We met up with one of our friends from high school who is studying at Tulane and headed to Superior Seafood for our last night of New Orleans eating.

Sat at the oyster bar, we chatted with the man behind it shucking the oysters. I asked him how one was supposed to eat a raw oyster, since I’d never had one before, and the two men next to us invited me over to try one of theirs. There was some arguing between them about whether I ought to eat it on a cracker to disguise the texture a bit (everyone’s heard them described as slimy boogers, something I was trying unsuccessfully to put out of my mind), or go for the unadulterated pure-oyster experience. They decided since it was my first time I should put it on a cracker with some cocktail sauce. I wasn’t gonna give myself too much time to contemplate what a booger would taste like, so I confidently scraped that oyster out of the shell, saddled it onto a saltine, and dressed it with some red cocktail sauce. Then I took a moment to stare it down, eye to eye. It looked like a pretty big bite. But they assured me I could do it, and the time had come to meet the oyster. I opened wide and tossed it in. Chomp, chomp, chomp… YUM! It was good! The texture was fine, but I do think the saltine helped it out quite a bit on that end. A little salty, paired with that good cocktail sauce- I liked it!

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When we ordered, I got the Oyster Po-Boy, basically a fried seafood sandwich with lettuce, tomatoes, and onions. Eating it was heaven- oyster juice dripped out of it, and once again I was loving the Louisiana hot sauce. I never thought I’d see the day. Another delicious, uniquely-Louisiana meal.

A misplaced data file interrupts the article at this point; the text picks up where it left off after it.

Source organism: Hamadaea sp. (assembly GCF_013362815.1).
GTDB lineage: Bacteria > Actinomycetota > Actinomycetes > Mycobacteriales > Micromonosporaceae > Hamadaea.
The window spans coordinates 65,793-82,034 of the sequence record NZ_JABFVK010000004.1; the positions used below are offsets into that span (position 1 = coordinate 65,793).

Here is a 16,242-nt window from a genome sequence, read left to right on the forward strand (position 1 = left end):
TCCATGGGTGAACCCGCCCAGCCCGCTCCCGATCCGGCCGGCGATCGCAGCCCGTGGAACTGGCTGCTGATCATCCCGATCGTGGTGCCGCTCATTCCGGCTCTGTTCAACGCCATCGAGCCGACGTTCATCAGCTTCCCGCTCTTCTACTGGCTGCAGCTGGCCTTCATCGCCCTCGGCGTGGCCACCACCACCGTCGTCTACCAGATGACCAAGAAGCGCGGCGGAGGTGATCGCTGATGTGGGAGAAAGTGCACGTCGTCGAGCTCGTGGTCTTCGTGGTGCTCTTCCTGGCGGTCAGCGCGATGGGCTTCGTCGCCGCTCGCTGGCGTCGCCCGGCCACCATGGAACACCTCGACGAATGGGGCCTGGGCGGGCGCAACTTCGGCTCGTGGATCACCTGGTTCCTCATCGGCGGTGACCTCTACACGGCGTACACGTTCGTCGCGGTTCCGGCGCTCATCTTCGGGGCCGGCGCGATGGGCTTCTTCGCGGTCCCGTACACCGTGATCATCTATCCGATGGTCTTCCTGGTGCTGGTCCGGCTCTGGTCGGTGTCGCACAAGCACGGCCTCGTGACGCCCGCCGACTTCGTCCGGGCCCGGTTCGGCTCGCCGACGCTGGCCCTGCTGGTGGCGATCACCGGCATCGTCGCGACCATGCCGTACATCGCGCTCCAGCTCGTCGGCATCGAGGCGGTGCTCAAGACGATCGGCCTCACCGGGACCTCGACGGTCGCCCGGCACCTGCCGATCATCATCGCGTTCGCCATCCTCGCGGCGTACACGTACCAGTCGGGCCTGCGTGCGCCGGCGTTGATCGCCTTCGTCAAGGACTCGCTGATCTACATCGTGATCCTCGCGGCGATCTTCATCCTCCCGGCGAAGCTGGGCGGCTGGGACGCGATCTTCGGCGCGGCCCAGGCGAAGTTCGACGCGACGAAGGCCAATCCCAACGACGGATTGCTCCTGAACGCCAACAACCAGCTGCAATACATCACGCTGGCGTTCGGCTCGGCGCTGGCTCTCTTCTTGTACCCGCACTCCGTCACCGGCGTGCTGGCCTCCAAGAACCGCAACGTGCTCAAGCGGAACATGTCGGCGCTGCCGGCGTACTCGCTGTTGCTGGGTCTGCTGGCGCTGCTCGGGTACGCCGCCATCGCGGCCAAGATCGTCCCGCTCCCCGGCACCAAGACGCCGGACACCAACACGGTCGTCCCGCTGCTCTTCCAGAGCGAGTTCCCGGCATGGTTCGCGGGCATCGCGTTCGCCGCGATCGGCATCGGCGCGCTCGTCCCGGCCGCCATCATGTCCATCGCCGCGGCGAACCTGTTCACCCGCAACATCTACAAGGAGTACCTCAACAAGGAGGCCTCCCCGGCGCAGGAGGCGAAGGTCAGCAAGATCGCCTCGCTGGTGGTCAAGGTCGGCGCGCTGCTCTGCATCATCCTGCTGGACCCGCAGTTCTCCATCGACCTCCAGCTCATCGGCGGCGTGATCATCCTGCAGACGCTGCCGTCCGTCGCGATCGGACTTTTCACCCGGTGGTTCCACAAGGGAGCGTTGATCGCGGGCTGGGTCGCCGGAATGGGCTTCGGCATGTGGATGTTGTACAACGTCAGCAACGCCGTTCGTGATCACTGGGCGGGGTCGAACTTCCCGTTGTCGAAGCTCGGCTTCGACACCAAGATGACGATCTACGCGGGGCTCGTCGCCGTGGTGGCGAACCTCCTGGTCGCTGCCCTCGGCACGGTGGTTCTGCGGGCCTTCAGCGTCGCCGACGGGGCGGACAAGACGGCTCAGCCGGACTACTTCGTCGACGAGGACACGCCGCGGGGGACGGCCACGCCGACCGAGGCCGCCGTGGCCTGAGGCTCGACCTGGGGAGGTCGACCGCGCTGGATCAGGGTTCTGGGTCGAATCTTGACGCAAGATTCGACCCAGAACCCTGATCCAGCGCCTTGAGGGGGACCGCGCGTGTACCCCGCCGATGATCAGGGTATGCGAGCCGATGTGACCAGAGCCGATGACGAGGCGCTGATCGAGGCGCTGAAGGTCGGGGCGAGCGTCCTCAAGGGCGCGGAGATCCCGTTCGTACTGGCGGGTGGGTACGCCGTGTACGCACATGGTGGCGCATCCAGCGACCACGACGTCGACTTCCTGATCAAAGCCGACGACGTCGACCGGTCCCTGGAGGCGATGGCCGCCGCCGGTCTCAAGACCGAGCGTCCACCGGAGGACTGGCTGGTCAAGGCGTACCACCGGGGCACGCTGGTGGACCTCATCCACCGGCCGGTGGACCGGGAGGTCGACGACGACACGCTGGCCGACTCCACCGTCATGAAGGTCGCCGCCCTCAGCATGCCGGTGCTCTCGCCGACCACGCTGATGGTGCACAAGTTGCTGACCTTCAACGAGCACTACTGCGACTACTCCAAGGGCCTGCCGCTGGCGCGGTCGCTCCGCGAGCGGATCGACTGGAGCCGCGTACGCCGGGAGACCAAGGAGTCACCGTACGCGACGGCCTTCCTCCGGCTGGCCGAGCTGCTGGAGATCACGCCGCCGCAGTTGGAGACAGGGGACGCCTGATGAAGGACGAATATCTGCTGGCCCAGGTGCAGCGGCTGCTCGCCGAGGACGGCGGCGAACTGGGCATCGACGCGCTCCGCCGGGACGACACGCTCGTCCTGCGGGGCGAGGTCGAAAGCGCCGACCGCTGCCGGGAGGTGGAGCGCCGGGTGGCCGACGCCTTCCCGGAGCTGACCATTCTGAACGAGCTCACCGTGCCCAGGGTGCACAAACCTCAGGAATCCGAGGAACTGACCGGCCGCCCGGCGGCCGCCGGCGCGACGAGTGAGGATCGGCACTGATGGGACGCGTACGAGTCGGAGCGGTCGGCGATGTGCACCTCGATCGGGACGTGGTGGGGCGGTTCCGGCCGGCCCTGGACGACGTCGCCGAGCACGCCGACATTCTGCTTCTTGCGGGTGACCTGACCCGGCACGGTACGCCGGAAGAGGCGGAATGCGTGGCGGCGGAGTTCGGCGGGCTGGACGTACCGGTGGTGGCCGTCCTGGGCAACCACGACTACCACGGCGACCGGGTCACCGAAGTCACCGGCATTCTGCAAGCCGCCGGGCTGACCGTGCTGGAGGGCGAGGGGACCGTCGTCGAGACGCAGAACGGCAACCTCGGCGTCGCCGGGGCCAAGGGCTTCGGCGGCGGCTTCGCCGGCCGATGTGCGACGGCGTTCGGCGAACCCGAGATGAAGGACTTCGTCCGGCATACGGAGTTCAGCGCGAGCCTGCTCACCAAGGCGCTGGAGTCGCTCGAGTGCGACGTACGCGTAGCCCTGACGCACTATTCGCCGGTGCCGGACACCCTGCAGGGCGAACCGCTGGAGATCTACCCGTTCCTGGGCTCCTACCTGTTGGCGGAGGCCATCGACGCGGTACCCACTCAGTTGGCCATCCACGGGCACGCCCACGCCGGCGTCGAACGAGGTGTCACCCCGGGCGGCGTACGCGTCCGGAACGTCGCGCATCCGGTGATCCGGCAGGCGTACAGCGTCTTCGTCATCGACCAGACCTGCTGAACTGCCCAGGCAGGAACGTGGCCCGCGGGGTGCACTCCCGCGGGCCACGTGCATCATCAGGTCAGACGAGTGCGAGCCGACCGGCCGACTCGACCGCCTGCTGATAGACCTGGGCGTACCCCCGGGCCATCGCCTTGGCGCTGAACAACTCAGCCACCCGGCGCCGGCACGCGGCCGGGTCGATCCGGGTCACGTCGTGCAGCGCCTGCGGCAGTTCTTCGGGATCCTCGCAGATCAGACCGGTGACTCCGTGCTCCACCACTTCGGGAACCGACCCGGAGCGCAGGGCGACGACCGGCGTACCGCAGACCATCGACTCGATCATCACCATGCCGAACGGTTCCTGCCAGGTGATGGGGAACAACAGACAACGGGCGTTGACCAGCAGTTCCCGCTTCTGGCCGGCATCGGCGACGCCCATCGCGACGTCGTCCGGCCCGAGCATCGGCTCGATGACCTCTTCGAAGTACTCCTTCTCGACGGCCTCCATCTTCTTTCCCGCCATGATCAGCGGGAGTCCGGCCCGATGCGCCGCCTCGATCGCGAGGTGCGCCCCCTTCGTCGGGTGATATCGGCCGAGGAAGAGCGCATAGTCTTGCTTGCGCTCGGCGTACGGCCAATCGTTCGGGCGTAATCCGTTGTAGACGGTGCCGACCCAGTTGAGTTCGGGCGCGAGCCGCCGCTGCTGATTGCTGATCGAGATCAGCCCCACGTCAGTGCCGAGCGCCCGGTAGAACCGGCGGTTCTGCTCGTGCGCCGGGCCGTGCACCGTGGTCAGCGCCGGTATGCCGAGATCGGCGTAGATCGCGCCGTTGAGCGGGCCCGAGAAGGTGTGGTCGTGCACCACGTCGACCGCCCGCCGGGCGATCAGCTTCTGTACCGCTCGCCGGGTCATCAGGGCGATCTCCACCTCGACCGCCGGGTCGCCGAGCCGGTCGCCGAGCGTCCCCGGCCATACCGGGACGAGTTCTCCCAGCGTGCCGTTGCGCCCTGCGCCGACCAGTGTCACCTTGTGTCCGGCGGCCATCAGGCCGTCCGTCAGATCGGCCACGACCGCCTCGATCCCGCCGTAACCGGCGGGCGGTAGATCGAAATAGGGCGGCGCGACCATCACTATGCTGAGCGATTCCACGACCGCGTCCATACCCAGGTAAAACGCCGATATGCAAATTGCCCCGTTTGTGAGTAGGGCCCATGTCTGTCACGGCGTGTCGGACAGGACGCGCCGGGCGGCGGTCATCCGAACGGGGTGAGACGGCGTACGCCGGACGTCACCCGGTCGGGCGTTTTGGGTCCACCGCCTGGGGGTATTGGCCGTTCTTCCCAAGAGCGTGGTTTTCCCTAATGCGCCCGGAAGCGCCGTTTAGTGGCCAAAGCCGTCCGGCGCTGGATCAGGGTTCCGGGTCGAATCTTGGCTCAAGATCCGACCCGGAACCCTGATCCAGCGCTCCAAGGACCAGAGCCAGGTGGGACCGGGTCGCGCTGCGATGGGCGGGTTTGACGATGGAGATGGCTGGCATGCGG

In a perfect ending to our stay in New Orleans, we went to a Tulane party and had a random reunion with this motley crew of Bay Area boys. Small world!

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Our second day in New Orleans started out dreary and storming. I woke up wondering why Rachael was typing so goddamn loud on her computer, only to realize it was the rain pounding on our roof. I wanted to go to the New Orleans Museum of Art, and we took advantage of a break in the deluge to start with the sculpture garden. In our opinion, it was the best part of the museum. The sculptures were beautifully plotted along the grounds to be shown to their best advantage and complimented by the nature.

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This one made us think of some sort of post-apocalyptic world where aliens had broken off the tip of the Washington monument and smashed it into the ground.

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Freaky monkey-human hybrids.

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This one looked an awful lot like Christ to me, but it was titled something ambiguous like “standing man”.

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The actual museum was underwhelming. They did have a few great works by Picasso, Manet, Monet, and Degas.

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But mostly it was ho-hum. The woman at the front desk said I couldn’t miss the exhibit they had on the World’s Fair when it was hosted in New Orleans in the 1930’s, so we made a tour through. The only thing I learned from the exhibit is that I never want to go to a World’s fair if it’s going to resemble that dreadfully boring collection of ugly old furniture.

We wrapped up our visit by walking a little into the park to the café Monday Call. We sat inside and watched the rain while enjoying our beignets and coffee.

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The beignets at Café du Monde were better, but Monday Call was so much quieter, and prettily situated in the park.

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It would have been lovely outdoor seating on a sunny day.

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